An 18'performance trailerable sport boat.
Weight or displacement?
Our second generation stitch and glue is the ideal material for a light and fast sport boat. The plywood cored epoxy-fiberglass composite panels are stronger and stiffer than a plain fiberglass skin and the construction of such a boat is within the reach of any amateur builder.
The 5 panel hull shape is easy to build.It has less wet area than a sharpie hull but still has the flat bottom ideal for good downwind performance and planing.
The preferred keel is the vertical drop keel with a 400 lb bulb on the end of the high aspect foil. It is lifted by a tackle made from the main sheet with an extra block. . Fully retracted, the bulb remains below the hull.
Spade rudder , fin bulb keel are described in detail with full size pattern for the bulb and keel fin
While this a Mertens-Goossens design, credit must be given to Evan Gatehouse for his collaboration. Evan designed the rig, appendages and did most of the engineering work. Without Evan, this design would still be an unfinished project.
The cockpit is 110" (280 cm) long, giving plenty of space for working the boat.
The plans show an integral outboard bracket for a motor of 2 to 4 HP, 20" or longer shaft..
The inside is wide open except for the mast and keel trunk. The sole extends under the cockpit. There is plenty of space for two sleeping bags. The max, height under the small cuddy is 34", 19" under the deck. While this is far from the comfort of a cruising boat, there sufficient space to sleep two.
For best performance, we recommend the lifting fin keel. The plans show the construction of the fin and the lead bulb. This is within the reach of an amateur.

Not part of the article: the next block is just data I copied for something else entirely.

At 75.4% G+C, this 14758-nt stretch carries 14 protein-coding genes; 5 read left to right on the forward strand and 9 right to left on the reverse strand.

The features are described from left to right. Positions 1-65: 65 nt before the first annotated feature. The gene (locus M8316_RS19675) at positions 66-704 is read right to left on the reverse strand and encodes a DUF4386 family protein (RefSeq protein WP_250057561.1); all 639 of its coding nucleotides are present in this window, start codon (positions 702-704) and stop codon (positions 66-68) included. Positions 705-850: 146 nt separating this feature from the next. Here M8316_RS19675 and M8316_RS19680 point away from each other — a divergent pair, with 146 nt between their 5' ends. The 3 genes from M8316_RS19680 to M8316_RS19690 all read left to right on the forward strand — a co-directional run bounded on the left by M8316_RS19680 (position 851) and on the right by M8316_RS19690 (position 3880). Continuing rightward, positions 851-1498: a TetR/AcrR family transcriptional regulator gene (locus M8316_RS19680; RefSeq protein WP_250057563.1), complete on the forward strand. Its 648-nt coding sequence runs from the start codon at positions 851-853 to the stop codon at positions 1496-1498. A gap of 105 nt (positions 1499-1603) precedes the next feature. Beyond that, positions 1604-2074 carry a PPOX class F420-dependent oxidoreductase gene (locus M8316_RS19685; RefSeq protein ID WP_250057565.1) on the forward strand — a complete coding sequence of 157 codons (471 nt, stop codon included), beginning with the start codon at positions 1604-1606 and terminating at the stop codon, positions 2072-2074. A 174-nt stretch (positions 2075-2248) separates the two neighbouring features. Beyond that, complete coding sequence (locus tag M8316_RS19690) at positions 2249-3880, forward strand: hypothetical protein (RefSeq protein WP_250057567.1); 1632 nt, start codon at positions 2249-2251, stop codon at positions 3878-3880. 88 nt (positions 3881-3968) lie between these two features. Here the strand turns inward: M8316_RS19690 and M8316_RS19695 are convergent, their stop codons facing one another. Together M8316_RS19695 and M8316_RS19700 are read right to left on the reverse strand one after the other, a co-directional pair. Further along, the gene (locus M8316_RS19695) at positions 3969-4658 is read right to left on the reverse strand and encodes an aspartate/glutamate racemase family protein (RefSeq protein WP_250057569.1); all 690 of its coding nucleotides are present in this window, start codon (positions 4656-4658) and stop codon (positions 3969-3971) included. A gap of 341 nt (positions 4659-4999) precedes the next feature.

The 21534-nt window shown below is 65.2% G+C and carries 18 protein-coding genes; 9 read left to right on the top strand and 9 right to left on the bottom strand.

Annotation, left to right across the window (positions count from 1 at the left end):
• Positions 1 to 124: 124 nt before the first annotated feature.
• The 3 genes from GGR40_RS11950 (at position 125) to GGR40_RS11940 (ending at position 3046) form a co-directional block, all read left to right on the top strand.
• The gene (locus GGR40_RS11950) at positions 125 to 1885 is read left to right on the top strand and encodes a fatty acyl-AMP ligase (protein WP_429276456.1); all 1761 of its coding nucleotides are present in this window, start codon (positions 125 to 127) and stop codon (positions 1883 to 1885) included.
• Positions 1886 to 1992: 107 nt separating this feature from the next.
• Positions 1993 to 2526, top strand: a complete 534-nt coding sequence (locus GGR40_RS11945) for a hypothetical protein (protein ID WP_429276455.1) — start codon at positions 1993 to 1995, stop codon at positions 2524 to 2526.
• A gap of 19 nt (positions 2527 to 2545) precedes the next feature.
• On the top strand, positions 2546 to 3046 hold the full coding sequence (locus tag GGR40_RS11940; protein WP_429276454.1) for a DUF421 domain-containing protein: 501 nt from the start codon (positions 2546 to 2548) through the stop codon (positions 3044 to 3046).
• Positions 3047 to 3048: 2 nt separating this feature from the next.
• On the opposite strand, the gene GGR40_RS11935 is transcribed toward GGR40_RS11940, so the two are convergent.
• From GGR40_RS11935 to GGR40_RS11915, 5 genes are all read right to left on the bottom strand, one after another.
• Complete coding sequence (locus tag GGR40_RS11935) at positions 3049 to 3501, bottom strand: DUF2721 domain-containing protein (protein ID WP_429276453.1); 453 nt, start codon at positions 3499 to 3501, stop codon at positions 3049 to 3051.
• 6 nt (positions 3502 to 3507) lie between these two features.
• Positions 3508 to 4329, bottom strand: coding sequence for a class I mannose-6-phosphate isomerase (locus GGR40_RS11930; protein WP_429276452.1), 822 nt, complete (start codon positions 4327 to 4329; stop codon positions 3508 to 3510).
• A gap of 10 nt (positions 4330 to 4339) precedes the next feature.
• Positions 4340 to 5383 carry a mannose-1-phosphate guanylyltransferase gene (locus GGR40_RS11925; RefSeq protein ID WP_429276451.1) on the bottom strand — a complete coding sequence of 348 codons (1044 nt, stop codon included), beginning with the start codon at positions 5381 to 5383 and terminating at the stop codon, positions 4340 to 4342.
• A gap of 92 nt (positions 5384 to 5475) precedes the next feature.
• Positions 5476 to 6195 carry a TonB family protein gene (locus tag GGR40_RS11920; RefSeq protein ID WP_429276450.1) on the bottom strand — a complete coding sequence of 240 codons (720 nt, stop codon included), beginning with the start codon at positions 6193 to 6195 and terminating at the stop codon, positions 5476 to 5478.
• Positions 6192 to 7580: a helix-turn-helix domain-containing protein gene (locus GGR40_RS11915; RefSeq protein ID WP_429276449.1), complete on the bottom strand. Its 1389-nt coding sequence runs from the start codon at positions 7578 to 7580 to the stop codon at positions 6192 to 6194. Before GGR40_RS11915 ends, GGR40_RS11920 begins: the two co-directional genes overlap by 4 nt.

For those who prefer a centerboard type keel, the plans show in great detail a swing keel. That CB keel is made of a steel core (2x2 bars) in plywood-epoxy-glass foil. While the CB keel will not deliver the same performance than the fin keel, it is good solution for those who must adjust draft as they sail.
Plans give specs for Al spars and it is easy to extrapolate to carbon fiber.
Stanchions and backrest webbing are an highly recommended option .
The deck plan is detailed. We show specifications and part numbers for all parts but this an area where experts sailors will customize their boat.
The inside sole is an option. It can be replaced by a smaller, lighter structural platform to support the keel trunk and a stringer all around.
Lockers can be built in but racers will prefer canvas pouches.
As with all our boats, buoyancy foam is an option. Around 4 gallons of our tow part foam will make the boat unsinkable. There is plenty of room for that foam under the sole.
Foam core is not an option for the hull but is a good choice for all other parts.
Consult the designer for a super light version using honeycomb for most parts except the hull. Weight gain will be around 80 lbs but material cost will double.
The plans show two main sails, the larger one with a pronounced roach. This is not a boat for a first time sailor and builders will use our sail plan and deck plans as a starting point that they can adapt to their preferences.
This is a second generation stitch and glue boat. The hull is assembled the stitch and glue way but panels are made of thin plywood sandwiched between layers of directional glass and all structural framing relies on fiberglass seams. There is minimal wood framing, no fasteners, no bevels.
The plans show the building sequence step by step:
We specify building on jig for accuracy. Long hull panels are assembled with fiberglass splices.
The keels are simple to make and we show detailed specifications for each. An amateur can pour the lead bulb with minimal equipment.
It should take around 100 hours to assemble the basic hull but you will need another 2 to 300 hours for the appendages, deck and rigging.
Plans Package List: